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With HB2 as backdrop, Out! Raleigh is ready to party

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The largest LGBT festival in the state is ready for record crowds this weekend.

Just days before Gov. Pat McCrory is supposed to respond to the Department of Justice on House Bill 2, one of the the largest LGBT events in the state is getting ready to take place in the heart of the capital city.

Friday's rain did not stop organizers of Out! Raleigh from taking their annual picture one day before the event. This year they're looking forward to greeting more than 50,000 guests and enjoying more than 150 vendors.

Out! Raleigh organizers, who braved the rain Friday.

The event runs from 11 a.m, to 6 p.m.

It's a family friendly event that will most likely have one more topic of discussion in the crowds.

"We are not what they are trying to give us with HB2," said Scott Hoar, one of the organizers of Out! Raleigh.

He said he hopes that as the event, now it its sixth year tops attendance numbers, it will have impact on the future of HB2. Among many things, the bill bans transgender people from using bathrooms of the gender they identify with, and local governments from creating their own anti-discrimination laws.

It's an issue that has sparked argument from all sides. In addition to the event's usually staffed security, ABC11 asked a spokesperson with the Raleigh Police Department whether security on its end will be increased.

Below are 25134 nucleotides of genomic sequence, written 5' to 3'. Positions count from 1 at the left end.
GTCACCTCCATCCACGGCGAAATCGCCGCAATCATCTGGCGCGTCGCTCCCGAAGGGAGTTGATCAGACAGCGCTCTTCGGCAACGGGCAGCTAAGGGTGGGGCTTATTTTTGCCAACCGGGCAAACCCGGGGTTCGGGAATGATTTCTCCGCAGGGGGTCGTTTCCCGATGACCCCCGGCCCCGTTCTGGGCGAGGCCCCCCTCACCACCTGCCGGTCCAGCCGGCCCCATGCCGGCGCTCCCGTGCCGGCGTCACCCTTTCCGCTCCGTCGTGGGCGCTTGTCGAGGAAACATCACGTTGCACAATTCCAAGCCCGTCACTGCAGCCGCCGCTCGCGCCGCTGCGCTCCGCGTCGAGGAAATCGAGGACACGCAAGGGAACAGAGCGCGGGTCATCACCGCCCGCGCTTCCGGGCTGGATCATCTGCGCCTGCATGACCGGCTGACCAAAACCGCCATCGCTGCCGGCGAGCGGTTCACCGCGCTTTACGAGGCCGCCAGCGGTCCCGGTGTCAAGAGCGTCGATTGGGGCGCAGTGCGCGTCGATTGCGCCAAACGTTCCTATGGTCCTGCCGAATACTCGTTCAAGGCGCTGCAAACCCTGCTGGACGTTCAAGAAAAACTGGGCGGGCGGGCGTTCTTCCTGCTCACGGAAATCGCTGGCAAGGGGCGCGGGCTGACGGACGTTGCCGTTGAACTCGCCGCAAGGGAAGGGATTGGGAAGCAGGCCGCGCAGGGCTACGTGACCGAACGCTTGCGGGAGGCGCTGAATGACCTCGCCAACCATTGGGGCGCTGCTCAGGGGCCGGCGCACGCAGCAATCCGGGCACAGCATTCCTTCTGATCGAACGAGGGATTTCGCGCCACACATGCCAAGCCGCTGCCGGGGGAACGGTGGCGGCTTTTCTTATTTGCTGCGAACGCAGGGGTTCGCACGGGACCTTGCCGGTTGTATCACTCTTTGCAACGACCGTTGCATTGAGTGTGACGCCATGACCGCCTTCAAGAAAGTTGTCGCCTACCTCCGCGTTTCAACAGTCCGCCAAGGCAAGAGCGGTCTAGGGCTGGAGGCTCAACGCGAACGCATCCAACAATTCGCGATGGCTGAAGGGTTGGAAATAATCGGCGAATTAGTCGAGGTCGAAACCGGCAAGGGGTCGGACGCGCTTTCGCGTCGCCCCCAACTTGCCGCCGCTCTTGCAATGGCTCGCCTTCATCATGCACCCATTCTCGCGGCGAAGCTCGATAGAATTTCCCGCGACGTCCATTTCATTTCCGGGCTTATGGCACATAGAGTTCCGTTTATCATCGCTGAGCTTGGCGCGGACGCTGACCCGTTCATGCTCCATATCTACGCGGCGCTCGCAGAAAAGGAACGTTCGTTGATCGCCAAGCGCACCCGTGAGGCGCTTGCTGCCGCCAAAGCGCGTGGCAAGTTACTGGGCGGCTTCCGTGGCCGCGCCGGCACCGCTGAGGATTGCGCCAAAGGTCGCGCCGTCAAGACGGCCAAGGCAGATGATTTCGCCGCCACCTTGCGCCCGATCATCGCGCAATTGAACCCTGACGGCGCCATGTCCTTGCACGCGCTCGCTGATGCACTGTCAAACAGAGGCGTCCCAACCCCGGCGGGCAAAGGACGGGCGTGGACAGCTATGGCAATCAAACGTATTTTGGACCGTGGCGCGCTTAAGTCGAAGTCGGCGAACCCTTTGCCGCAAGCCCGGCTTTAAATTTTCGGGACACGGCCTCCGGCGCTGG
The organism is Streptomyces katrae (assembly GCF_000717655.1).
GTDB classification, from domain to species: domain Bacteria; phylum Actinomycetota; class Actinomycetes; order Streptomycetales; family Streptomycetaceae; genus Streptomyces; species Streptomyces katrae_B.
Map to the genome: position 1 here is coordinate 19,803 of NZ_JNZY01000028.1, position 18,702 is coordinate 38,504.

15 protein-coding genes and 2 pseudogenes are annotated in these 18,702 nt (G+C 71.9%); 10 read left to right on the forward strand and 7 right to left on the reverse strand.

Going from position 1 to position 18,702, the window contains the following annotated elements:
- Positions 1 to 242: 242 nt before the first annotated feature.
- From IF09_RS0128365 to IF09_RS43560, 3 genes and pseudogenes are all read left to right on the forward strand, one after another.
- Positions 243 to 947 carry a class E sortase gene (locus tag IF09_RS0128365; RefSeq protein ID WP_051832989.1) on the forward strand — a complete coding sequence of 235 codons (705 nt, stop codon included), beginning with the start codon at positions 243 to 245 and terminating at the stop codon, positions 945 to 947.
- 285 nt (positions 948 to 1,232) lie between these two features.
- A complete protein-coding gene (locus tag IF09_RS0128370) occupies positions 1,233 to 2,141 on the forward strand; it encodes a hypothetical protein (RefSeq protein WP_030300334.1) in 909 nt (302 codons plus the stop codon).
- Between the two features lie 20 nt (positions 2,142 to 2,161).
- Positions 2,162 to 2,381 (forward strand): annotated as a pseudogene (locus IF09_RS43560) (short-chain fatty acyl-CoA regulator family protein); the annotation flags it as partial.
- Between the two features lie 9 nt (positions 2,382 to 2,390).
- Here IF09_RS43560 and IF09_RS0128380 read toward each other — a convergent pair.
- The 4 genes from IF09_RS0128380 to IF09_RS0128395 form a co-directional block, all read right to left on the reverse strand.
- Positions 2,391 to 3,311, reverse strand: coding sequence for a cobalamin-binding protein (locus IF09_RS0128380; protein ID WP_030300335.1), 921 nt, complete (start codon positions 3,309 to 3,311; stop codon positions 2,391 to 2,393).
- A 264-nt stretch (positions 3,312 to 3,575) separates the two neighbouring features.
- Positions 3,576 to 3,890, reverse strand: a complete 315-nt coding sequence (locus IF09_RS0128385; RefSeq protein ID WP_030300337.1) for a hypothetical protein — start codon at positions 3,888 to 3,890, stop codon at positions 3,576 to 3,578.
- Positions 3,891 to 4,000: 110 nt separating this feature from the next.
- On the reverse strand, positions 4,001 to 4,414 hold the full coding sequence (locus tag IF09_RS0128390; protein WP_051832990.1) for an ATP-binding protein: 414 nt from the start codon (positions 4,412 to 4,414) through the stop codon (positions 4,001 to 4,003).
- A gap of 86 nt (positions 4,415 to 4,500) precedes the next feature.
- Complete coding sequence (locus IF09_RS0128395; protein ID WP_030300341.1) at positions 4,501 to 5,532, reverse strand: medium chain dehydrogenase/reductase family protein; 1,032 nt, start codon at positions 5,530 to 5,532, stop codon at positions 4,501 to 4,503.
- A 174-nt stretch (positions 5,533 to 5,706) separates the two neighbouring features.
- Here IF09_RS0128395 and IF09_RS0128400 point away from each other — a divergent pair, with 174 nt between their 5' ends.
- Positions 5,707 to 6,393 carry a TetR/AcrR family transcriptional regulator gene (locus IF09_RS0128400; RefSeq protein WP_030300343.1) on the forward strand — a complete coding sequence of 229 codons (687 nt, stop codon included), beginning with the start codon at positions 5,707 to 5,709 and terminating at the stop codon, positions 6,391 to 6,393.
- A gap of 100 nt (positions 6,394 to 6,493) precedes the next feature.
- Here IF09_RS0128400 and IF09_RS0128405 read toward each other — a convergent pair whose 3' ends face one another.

Read all ABC11 stories about HB2 here

We were told, as we have concerning security with other events, that it cannot comment on any security plans.

Hoar said he hadn't heard of any HB2 specific demonstrations planned for Saturday. He is wondering, however, what will happen just days later.

Monday is the deadline the U.S. Department of Justice has given lawmakers to either get rid of the law or lose billions in federal funding. The Department of Justice said the law violates a number of civil rights laws. If it stands, North Carolina stands to lose $4.7 billion in federal funding.


In turn, supporters of HB2 have filed a lawsuit against the D.O.J.

"This is a radical overreach by the Obama administration trying to force in really objectionable and extreme definition of the Civil Rights Act of 1964," said Tami Fitzgerald with the NC Values Coalition.

For now, as they wait for Monday's deadline, organizers with Out! Raleigh say come Saturday they'll continue to do what they have always done.

"We welcome everyone," Hoar said.

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